Steelers clinch wild card with 35-21 win

PITTSBURGH (Jan. 1, 2006) -- Jerome Bettis acted like a man ready to retire. He received two standing ovations, signed dozens of jerseys and footballs for his teammates and posed for pictures on the field for a half-hour after the game ended.

What Bettis hopes is the Pittsburgh Steelers delay his anticipated retirement for four more games.

Bettis matched his career high with three touchdown runs in what likely was his final game in Pittsburgh and the Steelers overcame some sloppy defense to beat the Detroit Lions 35-21, securing their 10th playoff appearance in 14 seasons under coach Bill Cowher.

The Steelers (11-5) will play AFC North champion Cincinnati, a 37-3 loser to Kansas City, at 4:30 p.m. Sunday in a wild-card game. Pittsburgh won at Cincinnati 27-13 on Oct. 23, but effectively lost the division title with a 38-31 loss to the Bengals in Pittsburgh on Dec. 4.

"We play them twice a year and we know them," Hines Ward said. "We'll take our chances going to Cincinnati. ... It's not going to be easy, but we're more comfortable with them."

Pittsburgh avoided a playoff rematch with New England when the Patriots lost 28-26 to Miami. The Steelers lost AFC championship games at home to the Patriots last season and during the 2001 season.

"It didn't make any difference to me who we play," safety Troy Polamalu said. "We have unfinished business with both of them."

Bettis, the fifth-leading rusher in NFL history, said last week he wanted to "do something special" if this was his final home game. He had only 41 yards -- Willie Parker ran for 135 -- but scored on runs of 1, 5 and 4 yards to help the Steelers overcome an early 14-7 deficit.

Bettis could think of only one better way to end his career -- playing in the Super Bowl for the first time.

"I told the guys, 'We've got to get there -- I'm running out of time,'" said the 33-year-old Bettis, who came back this season mostly for the chance to play in the Super Bowl in his Detroit hometown.

Still, the Steelers' challenge is a big one. No sixth-seeded team has made it to a conference championship game, much less the Super Bowl, since the NFL's present playoff format was adopted in 1990. To get there, the Steelers might have to beat the Bengals, Colts and Patriots, all on the road.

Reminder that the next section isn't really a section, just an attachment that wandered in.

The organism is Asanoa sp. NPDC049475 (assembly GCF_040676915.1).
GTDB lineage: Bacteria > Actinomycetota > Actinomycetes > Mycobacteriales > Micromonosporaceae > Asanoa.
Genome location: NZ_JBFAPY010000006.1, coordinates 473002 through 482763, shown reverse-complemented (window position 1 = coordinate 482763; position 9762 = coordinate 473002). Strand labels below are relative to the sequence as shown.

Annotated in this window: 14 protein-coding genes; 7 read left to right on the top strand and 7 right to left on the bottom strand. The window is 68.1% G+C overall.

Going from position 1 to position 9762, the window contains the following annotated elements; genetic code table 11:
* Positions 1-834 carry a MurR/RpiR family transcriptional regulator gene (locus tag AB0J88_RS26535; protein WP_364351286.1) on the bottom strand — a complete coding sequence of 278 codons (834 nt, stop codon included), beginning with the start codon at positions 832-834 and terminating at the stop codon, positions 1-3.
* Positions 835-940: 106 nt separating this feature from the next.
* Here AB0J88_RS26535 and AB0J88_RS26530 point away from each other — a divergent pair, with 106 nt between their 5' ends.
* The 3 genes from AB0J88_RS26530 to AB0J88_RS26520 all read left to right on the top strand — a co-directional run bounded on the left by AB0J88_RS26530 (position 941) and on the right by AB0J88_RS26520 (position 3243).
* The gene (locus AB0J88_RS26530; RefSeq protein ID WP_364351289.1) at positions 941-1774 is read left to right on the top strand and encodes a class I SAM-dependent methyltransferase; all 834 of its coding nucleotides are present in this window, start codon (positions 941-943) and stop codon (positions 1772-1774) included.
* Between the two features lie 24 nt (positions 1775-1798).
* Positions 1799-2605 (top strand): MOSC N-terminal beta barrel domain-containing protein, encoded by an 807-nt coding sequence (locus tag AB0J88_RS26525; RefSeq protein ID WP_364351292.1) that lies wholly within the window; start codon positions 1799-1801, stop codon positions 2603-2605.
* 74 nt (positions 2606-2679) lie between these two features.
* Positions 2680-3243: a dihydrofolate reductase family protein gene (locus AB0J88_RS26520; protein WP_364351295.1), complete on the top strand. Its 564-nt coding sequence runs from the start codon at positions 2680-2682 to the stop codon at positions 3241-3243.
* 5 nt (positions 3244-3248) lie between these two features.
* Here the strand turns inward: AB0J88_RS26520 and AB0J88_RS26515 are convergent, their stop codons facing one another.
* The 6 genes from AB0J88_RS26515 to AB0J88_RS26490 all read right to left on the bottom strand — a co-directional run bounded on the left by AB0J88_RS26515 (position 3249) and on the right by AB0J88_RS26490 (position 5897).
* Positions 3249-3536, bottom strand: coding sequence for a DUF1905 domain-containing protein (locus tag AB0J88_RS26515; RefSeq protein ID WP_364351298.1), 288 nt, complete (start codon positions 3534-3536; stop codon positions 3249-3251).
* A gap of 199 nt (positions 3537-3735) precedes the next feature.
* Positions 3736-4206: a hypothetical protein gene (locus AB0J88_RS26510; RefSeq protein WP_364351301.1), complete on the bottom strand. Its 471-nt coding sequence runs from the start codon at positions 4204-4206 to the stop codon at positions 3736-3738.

"But I think if any team could do it, it's this team," said Polamalu, who thinks the Steelers are playing better now than a year ago, when they were top-seeded after winning their final 14. "Maybe that's why our season has gone the way it has."

The Steelers allowed Joey Harrington to throw three touchdown passes after giving up only one touchdown and 12 points in their previous three games, but won their fourth in a row following a three-game skid. The Lions (5-11) finished their fifth consecutive losing season with six losses in seven games.

This wasn't the kind of game the Steelers wanted to take into the playoffs -- Ben Roethlisberger was only 7 of 16 for 135 yards and threw his first two interceptions in four games -- but Bettis supplied an emotional lift.

"It was his day," Ward said.

For a team that needed to win to make the playoffs, the Steelers seemed to lack desperation after Antwaan Randle El scored on an 81-yard punt return less than two minutes into the game. Harrington threw scoring passes of 12 yards to Marcus Pollard and 1 yard to Cory Schlesinger to put the Lions up 14-7.

"We gave them a game, gave them a little scare, but it wasn't enough," Lions coach Dick Jauron said.

Bettis scored the Steelers' next three touchdowns, celebrating the final one early in the third quarter by waving his arms to encourage a long, loud standing ovation from the crowd of 63,794.

When the Lions cut it to 28-21 on Harrington's 15-yard TD pass to Roy Williams, the Steelers starters stayed in and Bettis returned to the game, getting several more ovations and two video tributes on the Heinz Field scoreboard. His final carry was a 4-yard run to the Steelers 41 with 3:10 to play, giving him 13,662 yards in his career.

Like Bettis, the Lions have decisions to make. Among them is whether to bring back Jauron, who replaced Steve Mariucci when the Lions were 4-7, and Harrington, a former first-round draft pick.

"A big part of me wants to stay and right what we started, but there's another part that wants to go somewhere else and get a fresh start," Harrington said. "Two months ago, the consensus was I should have been on the first thing smoking coming out of town."

Notes: Parker, an undrafted rookie in 2004, finished with 1,202 yards, the most by a Steelers running back since Bettis' 1,341-yard season in 2000. ... Detroit is 0-10 in Pittsburgh since 1955. ... The Steelers' defensive players wore throwback Lions No. 44 Dick LeBeau jerseys to honor their defensive coordinator, a former star cornerback. ... Bettis also ran for three touchdowns against Arizona in 1997 and the Raiders last season.

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